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Plant Drought-tolerant Shade Trees This Fall

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If the long, hot summer has found you wishing for more shade trees, but you worry about a much bigger water bill, know that there’s a compromise.

Drought-tolerant shade trees that do well in the foothills can offer many benefits. Their spreading canopies can give you more time in the garden out of direct sun. If you plant them strategically, they can give other plants a reprieve from the hottest, most damaging afternoon rays. Some have lovely flowers that draw hummers and beneficial insects. And of course, if you select a tree you love, it’s just a delight to look at.

In addition to our native oaks and conifers, here’s a short list of trees that, once established, need little or moderate water. (They’ll do best below about 3,000 feet because they’re all sun lovers.)

Desert willow (Chilopsis linearis). This lovely, relatively small tree (25 feet tall and 10 to 20 feet wide) is not actually a willow. It was named for its narrow, willow-like leaves, which is a clue to why it does so well in hot, dry places (just like pines, with their slender needles). Native to the southwest United States and Mexico, it’s a deciduous tree with stunning spring-to-summer flowers. The large, fragrant, pink and white blossoms with yellow centers are tubular with frilly edges. Hummingbirds love them.

Crepe myrtle (Lagerstroemia). This one’s a four-season stunner. In mid to late summer, once it’s nice and hot, crepe myrtle puts on a car-stopping show of crinkled, crepe-paper-like flowers in clusters at the ends of twigs. Blossoms range in color from white to pink, red and purple. In fall, the small round leaves of many varieties turn bright orange. The tree will leaf out again in early summer. And the trunk has peeling bark that reveals a lovely, smooth, mottled surface. Crepe myrtle is native to the Indian subcontinent and southeast Asia.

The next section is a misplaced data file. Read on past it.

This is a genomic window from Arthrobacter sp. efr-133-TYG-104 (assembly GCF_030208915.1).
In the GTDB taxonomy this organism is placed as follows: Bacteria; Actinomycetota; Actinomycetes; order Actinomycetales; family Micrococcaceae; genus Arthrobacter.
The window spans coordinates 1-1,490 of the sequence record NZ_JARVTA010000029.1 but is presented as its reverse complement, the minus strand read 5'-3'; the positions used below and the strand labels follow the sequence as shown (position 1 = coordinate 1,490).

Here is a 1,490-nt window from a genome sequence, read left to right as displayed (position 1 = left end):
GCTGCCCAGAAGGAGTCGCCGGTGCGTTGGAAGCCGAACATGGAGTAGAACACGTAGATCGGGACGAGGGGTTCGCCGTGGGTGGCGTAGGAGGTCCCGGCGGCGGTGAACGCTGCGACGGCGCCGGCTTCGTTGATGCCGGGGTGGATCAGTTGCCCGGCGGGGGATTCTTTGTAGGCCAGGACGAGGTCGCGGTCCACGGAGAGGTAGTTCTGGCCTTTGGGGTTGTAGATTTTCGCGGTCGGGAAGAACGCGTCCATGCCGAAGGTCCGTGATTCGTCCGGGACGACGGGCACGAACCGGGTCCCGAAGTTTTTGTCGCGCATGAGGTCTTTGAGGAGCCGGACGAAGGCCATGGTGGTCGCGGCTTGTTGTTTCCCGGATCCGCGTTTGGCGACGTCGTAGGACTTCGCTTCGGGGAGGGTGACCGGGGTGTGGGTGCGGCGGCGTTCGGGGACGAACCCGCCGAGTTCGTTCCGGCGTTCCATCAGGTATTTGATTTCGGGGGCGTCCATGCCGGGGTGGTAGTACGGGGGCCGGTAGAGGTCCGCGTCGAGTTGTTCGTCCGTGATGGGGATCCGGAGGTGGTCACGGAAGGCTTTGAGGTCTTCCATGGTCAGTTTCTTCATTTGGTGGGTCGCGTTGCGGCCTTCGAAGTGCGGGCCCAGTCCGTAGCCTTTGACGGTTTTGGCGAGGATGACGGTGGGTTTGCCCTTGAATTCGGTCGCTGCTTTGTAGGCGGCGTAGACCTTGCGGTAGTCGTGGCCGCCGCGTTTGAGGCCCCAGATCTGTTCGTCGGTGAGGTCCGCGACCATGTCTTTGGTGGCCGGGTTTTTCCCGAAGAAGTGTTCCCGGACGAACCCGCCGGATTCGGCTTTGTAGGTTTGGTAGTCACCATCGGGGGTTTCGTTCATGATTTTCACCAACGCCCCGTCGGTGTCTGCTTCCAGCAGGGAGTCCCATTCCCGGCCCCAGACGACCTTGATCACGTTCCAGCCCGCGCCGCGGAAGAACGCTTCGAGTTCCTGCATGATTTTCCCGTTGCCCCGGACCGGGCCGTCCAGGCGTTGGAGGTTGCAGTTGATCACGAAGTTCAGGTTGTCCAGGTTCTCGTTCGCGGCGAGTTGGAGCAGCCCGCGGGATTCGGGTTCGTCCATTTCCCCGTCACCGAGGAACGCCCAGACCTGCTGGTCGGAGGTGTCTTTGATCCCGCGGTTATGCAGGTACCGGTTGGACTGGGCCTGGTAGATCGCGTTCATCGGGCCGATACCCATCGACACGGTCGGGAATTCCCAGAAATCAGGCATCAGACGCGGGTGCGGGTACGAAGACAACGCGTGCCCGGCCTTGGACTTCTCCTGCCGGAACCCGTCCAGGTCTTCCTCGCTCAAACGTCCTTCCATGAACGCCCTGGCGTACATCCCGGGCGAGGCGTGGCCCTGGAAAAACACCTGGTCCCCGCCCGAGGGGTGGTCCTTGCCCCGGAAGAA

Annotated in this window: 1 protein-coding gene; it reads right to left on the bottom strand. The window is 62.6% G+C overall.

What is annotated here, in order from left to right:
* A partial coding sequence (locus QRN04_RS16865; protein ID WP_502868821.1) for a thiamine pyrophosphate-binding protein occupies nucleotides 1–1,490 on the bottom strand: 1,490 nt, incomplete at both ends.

Chinese pistache (Pistacia chinensis). You’ve no doubt noticed these lovelies all around the county in the fall, with their luminous orange-red foliage. Native to China, this small tree with a naturally rounded habit once mature, is actually in the cashew family. Like the Desert willow, the pistache has narrow leaves. The tree produces small berry-like stone fruit in fall that birds love (but are inedible for us).

California buckeye (Aesculus californica). This tree’s early spring show of creamy-white panicle flowers is a common site in the foothills. The flowers are a rich source of nectar and pollen for native bees, butterflies and hummingbirds. It’s the only buckeye native to California and often looks more bush-like, covering hillsides. At maturity, they can be quite large, up to 40 feet tall and wide, which makes them great shade trees. They produce a chestnut-like fruit, but they’re toxic and bitter.

There are many other drought-tolerant trees that can give you some sweet shade in the middle of the day in summer. With a little research, you can find one that also benefits pollinators and wildlife in your area. One place to start is the California Native Plant Society’s website: https://calscape.org/.

Rachel Oppedahl is a University of California Cooperative Extension Master Gardener of Tuolumne County.

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